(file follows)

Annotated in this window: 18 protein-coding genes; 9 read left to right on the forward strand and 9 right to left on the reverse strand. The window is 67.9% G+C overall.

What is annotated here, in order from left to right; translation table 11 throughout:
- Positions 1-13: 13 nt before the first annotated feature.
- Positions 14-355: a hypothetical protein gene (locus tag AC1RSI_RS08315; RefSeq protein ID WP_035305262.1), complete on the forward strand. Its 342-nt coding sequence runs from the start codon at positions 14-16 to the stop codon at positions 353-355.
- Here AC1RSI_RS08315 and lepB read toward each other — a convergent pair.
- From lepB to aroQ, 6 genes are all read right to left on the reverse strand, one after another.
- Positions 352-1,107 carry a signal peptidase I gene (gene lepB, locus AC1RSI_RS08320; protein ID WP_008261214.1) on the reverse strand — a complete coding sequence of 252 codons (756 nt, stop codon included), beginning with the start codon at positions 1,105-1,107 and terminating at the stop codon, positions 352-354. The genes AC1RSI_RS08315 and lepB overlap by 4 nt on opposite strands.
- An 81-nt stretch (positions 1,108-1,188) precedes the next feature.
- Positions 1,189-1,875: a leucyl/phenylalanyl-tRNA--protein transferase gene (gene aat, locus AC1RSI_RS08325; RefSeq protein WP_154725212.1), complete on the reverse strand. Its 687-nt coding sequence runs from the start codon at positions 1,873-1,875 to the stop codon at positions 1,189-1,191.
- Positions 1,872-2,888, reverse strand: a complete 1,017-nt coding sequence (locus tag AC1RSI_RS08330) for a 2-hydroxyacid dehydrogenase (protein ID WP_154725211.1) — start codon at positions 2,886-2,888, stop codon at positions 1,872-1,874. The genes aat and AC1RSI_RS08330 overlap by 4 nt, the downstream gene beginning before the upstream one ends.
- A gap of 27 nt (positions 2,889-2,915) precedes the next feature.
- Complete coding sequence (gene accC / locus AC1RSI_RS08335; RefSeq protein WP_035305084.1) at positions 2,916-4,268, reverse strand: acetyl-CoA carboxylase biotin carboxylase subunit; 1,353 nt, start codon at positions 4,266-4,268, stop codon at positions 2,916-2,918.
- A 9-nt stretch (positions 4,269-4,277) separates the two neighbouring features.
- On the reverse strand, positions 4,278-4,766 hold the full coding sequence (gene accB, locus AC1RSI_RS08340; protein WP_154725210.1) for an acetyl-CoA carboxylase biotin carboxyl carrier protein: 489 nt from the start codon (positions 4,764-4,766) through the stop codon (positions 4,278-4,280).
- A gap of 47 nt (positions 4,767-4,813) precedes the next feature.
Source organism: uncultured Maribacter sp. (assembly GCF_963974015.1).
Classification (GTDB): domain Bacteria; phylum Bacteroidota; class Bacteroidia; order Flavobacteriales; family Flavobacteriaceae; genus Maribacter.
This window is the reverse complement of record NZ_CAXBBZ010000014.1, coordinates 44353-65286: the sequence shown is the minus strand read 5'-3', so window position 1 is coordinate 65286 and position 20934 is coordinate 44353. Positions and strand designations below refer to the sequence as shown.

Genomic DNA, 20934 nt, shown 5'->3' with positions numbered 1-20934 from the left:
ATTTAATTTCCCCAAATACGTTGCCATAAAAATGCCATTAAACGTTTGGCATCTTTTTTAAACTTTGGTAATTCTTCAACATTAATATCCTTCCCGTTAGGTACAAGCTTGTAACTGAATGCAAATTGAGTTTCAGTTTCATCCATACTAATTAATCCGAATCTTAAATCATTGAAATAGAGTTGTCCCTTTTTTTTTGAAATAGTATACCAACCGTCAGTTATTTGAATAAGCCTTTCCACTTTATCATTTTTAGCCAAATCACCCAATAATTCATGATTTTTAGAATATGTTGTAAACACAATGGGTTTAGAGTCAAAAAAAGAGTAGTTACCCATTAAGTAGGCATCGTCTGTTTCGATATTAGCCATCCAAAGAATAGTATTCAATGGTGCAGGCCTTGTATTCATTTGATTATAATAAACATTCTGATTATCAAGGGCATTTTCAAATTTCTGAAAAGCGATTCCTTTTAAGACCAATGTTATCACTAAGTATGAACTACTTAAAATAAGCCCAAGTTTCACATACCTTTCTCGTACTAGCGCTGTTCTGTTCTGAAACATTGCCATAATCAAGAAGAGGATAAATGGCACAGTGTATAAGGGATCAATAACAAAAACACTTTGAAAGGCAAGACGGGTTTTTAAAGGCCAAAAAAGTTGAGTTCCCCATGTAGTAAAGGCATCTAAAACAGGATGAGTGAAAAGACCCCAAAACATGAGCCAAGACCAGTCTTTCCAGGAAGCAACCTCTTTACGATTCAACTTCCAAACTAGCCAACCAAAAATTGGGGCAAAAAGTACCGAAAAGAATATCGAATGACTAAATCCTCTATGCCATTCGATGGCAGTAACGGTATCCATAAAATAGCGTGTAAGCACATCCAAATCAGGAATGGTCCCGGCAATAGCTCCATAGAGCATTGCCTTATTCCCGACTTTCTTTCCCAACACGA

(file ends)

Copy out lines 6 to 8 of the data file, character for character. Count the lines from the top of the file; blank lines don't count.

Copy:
- From lepB to aroQ, 6 genes are all read right to left on the reverse strand, one after another.
- Positions 352-1,107 carry a signal peptidase I gene (gene lepB, locus AC1RSI_RS08320; protein ID WP_008261214.1) on the reverse strand — a complete coding sequence of 252 codons (756 nt, stop codon included), beginning with the start codon at positions 1,105-1,107 and terminating at the stop codon, positions 352-354. The genes AC1RSI_RS08315 and lepB overlap by 4 nt on opposite strands.
- An 81-nt stretch (positions 1,108-1,188) precedes the next feature.